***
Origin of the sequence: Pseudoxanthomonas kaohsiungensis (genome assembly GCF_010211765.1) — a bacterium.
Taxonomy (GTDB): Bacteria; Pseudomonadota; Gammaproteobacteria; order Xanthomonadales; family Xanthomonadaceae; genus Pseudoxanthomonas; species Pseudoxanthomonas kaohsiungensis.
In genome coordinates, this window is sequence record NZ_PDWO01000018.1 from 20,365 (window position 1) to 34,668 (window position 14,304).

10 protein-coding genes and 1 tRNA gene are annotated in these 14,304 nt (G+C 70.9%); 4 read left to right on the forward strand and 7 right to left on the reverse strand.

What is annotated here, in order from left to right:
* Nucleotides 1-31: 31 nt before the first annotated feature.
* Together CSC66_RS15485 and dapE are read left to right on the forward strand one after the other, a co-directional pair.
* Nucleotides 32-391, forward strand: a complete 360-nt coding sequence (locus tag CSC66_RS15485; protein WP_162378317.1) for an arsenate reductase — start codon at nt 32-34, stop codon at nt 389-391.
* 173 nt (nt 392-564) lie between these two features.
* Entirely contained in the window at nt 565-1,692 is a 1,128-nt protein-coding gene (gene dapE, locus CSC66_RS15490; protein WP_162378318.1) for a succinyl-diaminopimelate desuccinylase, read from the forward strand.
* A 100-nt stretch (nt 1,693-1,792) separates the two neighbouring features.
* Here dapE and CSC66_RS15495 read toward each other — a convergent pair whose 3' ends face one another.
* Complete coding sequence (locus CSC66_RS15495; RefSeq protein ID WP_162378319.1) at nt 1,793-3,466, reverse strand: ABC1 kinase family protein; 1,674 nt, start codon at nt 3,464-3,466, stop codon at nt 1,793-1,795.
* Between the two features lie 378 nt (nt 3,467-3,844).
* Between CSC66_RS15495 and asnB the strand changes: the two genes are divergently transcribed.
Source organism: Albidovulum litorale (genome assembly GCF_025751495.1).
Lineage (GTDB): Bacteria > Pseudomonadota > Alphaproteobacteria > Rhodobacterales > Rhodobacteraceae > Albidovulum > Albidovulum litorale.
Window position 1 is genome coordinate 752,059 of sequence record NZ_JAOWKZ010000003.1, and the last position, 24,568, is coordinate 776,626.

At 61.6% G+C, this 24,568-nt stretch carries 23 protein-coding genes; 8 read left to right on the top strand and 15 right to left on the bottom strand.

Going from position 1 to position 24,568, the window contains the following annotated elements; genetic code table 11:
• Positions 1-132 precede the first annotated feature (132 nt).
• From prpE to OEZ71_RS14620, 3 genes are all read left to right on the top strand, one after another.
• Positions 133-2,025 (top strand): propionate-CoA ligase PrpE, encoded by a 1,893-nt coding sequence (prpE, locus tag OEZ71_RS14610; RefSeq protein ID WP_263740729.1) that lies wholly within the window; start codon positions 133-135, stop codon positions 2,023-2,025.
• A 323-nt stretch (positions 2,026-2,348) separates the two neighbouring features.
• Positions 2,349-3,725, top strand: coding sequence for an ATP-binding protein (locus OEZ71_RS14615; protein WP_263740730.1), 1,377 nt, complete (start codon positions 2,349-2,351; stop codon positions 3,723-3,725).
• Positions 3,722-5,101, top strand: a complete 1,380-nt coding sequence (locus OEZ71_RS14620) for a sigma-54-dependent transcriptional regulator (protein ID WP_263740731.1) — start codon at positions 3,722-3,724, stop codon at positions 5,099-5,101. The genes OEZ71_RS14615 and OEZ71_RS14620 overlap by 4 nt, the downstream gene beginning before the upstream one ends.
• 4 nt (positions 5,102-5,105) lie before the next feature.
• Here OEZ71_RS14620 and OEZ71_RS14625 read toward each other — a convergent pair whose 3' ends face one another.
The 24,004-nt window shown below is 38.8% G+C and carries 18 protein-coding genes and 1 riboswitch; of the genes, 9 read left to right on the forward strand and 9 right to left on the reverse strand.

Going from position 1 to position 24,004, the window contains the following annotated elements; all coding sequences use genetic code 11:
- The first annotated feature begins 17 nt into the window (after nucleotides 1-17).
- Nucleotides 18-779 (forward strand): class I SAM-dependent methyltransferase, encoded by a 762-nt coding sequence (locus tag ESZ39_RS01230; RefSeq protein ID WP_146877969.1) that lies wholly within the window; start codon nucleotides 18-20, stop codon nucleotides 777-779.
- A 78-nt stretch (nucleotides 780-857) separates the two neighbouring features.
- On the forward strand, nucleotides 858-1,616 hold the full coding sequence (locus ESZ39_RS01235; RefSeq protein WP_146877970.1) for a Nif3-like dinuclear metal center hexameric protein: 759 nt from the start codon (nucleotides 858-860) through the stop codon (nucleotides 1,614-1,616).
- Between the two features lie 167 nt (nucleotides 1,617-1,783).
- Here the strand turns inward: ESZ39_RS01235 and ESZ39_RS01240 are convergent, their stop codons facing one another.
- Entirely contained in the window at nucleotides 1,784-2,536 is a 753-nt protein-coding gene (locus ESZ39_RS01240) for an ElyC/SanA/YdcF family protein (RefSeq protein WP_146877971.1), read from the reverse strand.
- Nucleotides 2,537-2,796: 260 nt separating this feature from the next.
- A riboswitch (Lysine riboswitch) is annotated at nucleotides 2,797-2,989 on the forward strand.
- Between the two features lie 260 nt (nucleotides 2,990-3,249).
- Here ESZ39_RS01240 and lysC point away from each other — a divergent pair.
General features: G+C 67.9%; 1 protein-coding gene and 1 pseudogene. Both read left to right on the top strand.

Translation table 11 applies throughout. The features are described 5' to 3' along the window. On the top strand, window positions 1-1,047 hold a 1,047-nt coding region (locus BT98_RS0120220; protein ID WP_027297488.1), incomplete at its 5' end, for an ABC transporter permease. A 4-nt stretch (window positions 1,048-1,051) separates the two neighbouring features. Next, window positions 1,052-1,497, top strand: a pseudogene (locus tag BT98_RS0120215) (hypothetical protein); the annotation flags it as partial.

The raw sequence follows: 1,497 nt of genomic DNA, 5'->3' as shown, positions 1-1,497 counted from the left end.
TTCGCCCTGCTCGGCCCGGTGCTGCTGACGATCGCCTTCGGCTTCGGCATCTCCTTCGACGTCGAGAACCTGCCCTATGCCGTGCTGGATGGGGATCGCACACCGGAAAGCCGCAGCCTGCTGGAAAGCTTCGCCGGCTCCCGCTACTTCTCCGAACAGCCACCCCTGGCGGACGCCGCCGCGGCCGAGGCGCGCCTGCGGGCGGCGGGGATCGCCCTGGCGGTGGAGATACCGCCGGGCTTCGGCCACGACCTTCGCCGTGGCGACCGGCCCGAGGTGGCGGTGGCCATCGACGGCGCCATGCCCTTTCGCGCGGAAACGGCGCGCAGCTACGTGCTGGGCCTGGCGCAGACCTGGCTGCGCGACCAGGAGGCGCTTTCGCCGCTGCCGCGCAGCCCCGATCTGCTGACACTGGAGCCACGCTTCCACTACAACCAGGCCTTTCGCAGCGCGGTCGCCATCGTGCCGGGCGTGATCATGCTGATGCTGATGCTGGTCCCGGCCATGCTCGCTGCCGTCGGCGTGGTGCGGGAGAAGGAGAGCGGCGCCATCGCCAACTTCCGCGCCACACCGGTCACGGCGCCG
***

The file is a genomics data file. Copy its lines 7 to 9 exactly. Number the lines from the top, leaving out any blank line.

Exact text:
* Together CSC66_RS15485 and dapE are read left to right on the forward strand one after the other, a co-directional pair.
* Nucleotides 32-391, forward strand: a complete 360-nt coding sequence (locus tag CSC66_RS15485; protein WP_162378317.1) for an arsenate reductase — start codon at nt 32-34, stop codon at nt 389-391.
* 173 nt (nt 392-564) lie between these two features.